Constitutional provisions guarding the Tatmadaw’s interests and a militarized bureaucracy will be among the many challenges facing the country’s next government if democratic parties triumph in the election.
People concerned about Myanmar’s democratic future want the general election next month to be a crucial turning point for the country. Those who are familiar with Myanmar’s well-entrenched power system question whether dramatic change is possible, even with the most optimal of electoral results.
The institutional framework will remain in place after November 8. All the institutions – such as President U Thein Sein’s cabinet, the hluttaws and the Tatmadaw – arise from the 2008 junta-drafted constitution.
What the charter says
According to Section 232b.ii of the 2008 Constitution, whoever becomes president – including Nobel laureate Daw Aung San Suu Kyi if she was to assume the presidency through some miracle – has to appoint high-ranking military officers, nominated by the Commander-in-Chief, to three ministries – Defence, Home Affairs, and Border Affairs.
All the law-enforcement mechanisms, except the judiciary, are controlled by these ministries. The police force, the General Administration Department – which has the authority to appoint village, township and district level administrators – and even the Corrections Department [the prisons] are under the Ministry of Home Affairs. The Ministry of Defence handles all military matters, including the Border Guard Forces.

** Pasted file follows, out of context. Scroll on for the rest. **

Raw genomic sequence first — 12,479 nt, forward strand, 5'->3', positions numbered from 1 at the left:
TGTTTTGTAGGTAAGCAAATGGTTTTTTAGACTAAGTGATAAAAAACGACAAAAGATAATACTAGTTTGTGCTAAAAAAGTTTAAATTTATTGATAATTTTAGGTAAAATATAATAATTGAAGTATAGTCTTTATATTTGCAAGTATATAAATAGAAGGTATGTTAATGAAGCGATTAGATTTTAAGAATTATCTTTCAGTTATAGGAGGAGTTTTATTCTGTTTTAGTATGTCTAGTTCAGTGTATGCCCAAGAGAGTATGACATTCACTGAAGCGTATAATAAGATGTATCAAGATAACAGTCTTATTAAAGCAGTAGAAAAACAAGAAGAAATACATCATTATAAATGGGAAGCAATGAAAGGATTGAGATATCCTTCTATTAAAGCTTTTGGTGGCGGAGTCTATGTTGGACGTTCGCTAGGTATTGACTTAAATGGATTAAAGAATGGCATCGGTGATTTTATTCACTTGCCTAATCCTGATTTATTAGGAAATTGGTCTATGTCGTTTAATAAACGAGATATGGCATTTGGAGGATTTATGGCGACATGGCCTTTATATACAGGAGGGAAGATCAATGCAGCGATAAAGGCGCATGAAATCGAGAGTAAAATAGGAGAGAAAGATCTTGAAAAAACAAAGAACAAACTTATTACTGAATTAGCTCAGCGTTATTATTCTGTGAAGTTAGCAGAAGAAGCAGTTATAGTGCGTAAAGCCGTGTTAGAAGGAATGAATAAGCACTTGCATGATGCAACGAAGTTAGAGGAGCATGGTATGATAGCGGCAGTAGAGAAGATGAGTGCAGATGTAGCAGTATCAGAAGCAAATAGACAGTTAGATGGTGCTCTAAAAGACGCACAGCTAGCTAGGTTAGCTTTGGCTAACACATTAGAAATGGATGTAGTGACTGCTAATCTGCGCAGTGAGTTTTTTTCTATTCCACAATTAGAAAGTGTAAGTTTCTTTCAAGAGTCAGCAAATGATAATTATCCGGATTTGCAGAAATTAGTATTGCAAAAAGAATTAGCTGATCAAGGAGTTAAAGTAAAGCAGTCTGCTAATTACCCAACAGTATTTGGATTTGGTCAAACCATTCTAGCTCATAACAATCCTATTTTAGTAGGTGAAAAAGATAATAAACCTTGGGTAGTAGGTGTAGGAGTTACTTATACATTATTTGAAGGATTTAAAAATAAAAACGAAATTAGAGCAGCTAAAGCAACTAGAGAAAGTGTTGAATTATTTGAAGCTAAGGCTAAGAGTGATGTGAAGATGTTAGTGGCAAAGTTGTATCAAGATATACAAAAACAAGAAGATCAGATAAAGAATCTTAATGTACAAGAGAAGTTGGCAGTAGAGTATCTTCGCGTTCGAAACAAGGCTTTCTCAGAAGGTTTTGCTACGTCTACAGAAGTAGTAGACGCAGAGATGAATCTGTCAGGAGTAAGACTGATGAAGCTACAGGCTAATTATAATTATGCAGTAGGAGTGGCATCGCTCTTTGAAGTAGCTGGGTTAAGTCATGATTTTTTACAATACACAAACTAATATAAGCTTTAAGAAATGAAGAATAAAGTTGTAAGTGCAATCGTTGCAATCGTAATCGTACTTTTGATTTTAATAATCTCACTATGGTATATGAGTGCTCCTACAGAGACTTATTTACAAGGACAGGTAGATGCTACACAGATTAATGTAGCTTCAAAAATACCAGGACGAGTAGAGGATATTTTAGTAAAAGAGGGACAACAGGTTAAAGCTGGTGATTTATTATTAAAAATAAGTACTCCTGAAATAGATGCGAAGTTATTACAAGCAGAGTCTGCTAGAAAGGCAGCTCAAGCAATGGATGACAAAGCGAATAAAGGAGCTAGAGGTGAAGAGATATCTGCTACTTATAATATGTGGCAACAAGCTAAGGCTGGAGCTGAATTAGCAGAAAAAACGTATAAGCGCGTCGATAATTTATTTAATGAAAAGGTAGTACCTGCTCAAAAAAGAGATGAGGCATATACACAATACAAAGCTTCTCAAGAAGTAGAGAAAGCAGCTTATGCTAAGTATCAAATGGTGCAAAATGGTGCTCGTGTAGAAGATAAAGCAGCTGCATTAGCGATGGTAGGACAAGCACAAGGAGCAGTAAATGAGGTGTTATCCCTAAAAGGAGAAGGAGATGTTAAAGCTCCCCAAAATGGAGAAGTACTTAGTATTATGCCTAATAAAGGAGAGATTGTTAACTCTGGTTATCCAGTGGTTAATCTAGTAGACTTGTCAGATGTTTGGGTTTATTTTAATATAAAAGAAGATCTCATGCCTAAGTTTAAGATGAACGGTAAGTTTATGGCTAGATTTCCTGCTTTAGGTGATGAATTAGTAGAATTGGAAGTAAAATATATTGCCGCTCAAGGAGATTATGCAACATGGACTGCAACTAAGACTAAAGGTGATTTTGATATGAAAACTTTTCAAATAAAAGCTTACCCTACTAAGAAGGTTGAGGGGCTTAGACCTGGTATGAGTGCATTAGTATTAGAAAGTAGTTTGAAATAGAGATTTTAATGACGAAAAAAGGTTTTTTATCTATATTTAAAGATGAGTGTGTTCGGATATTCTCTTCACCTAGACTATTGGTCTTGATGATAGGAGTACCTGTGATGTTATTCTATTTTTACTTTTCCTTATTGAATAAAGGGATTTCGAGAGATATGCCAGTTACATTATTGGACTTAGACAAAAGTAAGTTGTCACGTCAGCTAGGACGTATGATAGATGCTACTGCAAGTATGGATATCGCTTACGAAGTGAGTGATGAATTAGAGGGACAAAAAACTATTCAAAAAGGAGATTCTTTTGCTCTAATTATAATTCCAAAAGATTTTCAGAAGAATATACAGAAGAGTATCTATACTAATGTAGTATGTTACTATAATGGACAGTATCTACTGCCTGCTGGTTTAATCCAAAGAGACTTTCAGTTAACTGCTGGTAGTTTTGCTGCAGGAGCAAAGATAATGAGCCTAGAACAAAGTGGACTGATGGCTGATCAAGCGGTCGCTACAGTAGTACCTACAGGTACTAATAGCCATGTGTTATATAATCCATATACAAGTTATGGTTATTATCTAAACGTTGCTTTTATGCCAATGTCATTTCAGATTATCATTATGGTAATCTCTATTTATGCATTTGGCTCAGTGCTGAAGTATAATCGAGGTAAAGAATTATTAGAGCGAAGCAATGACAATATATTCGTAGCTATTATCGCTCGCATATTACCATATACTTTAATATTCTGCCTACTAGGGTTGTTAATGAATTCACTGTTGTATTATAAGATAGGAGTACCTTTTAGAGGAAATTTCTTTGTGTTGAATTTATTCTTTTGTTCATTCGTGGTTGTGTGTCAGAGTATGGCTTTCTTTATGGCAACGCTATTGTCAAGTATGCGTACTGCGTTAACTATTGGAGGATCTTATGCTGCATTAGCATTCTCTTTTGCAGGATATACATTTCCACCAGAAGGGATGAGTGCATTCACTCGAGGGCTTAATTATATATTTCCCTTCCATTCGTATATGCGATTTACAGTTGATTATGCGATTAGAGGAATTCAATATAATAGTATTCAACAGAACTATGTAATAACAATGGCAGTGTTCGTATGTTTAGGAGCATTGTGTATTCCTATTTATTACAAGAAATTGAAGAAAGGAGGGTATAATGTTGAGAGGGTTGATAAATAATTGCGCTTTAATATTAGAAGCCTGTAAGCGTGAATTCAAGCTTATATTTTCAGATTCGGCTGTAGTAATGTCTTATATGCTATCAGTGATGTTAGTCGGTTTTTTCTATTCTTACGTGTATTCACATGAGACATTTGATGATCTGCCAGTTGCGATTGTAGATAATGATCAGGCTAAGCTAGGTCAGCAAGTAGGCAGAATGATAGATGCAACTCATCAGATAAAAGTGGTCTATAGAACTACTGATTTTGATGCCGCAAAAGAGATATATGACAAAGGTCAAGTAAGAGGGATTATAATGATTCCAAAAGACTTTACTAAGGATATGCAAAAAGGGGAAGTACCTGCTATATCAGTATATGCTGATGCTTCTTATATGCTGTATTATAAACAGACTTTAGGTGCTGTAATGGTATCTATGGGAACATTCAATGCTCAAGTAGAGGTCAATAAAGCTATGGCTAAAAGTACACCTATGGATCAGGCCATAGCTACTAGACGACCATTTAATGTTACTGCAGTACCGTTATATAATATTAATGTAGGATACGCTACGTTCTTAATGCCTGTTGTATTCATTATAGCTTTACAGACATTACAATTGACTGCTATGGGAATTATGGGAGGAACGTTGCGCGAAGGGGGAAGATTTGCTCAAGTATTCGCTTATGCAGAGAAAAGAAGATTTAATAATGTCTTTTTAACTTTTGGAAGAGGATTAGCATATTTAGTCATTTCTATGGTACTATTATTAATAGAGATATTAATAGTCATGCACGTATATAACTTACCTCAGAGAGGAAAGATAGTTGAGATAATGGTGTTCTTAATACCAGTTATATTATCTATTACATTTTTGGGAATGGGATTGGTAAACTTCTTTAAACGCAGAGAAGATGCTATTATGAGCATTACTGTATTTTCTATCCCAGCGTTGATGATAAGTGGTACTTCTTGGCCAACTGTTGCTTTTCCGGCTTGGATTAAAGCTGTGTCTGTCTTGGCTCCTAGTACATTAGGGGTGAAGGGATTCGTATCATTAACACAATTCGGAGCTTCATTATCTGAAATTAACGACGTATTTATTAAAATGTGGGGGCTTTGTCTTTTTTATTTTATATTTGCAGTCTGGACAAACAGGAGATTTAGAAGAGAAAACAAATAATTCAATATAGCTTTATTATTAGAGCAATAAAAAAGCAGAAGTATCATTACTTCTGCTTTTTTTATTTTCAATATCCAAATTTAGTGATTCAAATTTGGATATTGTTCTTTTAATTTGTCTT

In theory, the heads of these ministries should be loyal to the President, but in reality, why should they be? They are appointed by the Commander-in-Chief, and their jobs depend on the whims of the Commander-in-Chief, not the President.
Section 232b.ii basically assures that even if a genuine, elected civilian government emerges from the election, it cannot control the law-enforcement arms without the approval of the Commander-in-Chief.
Section 20b of the chapter on basic principles of the Union is also of interest. This section stipulates: “The Defence Services have the right to independently administer and adjudicate all affairs of the armed forces.” Note the words “independently” and “all affairs”. Nobody understands whether financial affairs are included for administration by the armed forces because the Constitutional Tribunal [the court for constitutional affairs] has yet to provide its interpretation of the clause.
If it includes financial affairs, the new government will face major challenges. It cannot interfere in military-backed business organisations such as the Union of Myanmar Economic Holdings Limited (UMEHL), the Tatmadaw’s controversial conglomerate.
Military-backed business organisations have long been accused of creating serious problems through such practices as land seizures and market monopolisation. If the business organisations commit unlawful acts and the new government cannot rein them in because of section 20 (B) of the constitution, the civil government will be powerless.
Will an elected government be able to set its own budget?
If one group does not depend on government-approved budgets, will it follow the orders of the elected government? The Tatmadaw is such a group, as stipulated by Section (20) (B).
If the elected government cannot interfere with the military in such matters, can it really be called the government?